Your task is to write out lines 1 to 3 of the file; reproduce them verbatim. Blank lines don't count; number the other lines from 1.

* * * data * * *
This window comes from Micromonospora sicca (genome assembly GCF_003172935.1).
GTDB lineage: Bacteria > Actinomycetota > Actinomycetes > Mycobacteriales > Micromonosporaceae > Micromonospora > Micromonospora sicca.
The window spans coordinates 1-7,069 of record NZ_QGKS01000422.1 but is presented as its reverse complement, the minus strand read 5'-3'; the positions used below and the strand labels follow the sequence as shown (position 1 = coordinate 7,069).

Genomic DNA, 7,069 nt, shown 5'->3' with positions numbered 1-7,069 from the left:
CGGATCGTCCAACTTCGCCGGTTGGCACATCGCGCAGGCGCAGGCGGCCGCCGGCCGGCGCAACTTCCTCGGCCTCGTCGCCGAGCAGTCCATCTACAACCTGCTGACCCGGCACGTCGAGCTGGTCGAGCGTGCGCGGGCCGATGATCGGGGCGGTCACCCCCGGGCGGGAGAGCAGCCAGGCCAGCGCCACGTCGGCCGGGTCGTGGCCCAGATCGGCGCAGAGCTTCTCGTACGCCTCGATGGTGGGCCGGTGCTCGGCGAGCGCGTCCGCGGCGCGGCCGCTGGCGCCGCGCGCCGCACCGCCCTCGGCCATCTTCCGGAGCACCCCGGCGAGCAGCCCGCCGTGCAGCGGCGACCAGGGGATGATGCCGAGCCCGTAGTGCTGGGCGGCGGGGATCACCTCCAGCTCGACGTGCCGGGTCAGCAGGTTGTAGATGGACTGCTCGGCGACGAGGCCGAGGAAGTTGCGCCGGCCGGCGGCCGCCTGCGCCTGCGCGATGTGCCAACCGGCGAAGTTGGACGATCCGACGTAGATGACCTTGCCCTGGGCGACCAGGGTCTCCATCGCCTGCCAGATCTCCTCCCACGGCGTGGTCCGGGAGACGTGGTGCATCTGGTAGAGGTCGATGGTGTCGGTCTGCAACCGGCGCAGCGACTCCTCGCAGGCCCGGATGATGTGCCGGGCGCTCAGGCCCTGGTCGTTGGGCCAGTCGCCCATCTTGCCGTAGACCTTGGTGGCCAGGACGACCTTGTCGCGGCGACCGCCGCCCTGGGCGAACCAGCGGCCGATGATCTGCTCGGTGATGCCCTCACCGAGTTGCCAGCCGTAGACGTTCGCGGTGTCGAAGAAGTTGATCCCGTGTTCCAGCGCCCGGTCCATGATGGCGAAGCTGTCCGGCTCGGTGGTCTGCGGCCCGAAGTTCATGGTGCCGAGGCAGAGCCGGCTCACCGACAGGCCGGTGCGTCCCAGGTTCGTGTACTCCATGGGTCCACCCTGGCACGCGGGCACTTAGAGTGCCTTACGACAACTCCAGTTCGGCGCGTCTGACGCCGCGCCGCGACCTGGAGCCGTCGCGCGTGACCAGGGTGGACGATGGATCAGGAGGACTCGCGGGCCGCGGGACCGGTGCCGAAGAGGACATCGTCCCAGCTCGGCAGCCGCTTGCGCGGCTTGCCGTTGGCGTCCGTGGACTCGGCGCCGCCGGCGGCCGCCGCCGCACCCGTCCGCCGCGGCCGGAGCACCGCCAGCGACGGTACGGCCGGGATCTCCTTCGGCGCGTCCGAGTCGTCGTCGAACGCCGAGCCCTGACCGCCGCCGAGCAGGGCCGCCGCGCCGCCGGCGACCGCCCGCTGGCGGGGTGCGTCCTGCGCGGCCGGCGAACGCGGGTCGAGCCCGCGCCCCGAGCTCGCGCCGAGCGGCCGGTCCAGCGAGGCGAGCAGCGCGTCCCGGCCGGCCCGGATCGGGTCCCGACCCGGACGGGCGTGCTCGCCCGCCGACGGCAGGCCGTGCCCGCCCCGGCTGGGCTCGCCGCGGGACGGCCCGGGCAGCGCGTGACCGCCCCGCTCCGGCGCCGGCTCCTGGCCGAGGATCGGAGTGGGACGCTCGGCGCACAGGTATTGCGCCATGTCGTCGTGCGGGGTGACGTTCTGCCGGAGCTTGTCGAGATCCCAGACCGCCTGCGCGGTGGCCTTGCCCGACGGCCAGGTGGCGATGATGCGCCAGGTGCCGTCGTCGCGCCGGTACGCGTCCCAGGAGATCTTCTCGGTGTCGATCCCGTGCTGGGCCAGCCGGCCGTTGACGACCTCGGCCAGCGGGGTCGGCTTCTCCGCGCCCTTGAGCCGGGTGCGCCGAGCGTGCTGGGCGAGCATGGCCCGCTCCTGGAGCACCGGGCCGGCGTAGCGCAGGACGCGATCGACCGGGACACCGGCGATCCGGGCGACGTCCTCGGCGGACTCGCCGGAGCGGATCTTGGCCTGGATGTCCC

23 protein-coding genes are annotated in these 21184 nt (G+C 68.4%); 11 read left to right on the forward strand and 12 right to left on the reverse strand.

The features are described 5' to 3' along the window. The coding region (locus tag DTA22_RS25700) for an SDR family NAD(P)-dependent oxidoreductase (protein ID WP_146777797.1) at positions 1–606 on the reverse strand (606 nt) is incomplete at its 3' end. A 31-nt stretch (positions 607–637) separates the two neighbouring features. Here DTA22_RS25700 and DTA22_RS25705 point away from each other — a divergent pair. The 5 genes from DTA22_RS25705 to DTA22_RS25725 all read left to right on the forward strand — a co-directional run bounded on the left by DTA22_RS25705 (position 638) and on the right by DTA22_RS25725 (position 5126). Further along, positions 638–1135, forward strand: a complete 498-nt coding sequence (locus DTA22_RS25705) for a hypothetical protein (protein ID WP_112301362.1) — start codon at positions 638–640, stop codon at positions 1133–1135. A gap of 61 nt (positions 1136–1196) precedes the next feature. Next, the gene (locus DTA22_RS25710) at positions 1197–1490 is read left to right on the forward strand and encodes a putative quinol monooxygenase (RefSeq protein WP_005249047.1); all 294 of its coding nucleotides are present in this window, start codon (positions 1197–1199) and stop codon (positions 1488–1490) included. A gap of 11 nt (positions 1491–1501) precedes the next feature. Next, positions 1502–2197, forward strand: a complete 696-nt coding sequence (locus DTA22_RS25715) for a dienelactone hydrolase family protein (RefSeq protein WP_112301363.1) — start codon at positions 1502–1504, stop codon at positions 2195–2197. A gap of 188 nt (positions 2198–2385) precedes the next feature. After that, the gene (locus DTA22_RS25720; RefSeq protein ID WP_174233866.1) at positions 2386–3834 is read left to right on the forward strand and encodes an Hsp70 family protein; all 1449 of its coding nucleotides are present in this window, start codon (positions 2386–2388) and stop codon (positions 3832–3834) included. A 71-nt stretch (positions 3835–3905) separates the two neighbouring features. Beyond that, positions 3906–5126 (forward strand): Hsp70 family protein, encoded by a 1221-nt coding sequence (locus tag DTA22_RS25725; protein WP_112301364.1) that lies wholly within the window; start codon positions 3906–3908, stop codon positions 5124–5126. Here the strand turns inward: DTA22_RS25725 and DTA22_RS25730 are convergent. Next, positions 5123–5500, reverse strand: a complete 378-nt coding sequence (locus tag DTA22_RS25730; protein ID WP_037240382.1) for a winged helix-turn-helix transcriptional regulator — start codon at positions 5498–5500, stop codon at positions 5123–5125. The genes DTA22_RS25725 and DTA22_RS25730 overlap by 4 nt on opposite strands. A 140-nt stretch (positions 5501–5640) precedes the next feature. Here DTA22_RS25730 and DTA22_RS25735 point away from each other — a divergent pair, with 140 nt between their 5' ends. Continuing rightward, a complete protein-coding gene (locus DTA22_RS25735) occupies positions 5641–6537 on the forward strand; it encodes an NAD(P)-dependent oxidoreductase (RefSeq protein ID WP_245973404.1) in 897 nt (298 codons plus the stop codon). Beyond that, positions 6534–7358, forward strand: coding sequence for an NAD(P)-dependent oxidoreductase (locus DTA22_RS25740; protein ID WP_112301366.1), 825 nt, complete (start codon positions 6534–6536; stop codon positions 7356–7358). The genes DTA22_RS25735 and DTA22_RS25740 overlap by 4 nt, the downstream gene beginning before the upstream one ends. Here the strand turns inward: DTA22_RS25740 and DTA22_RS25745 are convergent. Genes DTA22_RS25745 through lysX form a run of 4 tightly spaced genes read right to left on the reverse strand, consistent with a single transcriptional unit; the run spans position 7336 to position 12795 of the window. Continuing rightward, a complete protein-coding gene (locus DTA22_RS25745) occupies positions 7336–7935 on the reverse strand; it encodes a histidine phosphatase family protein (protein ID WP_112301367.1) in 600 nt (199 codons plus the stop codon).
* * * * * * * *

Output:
This window comes from Micromonospora sicca (genome assembly GCF_003172935.1).
GTDB lineage: Bacteria > Actinomycetota > Actinomycetes > Mycobacteriales > Micromonosporaceae > Micromonospora > Micromonospora sicca.
The window spans coordinates 1-7,069 of record NZ_QGKS01000422.1 but is presented as its reverse complement, the minus strand read 5'-3'; the positions used below and the strand labels follow the sequence as shown (position 1 = coordinate 7,069).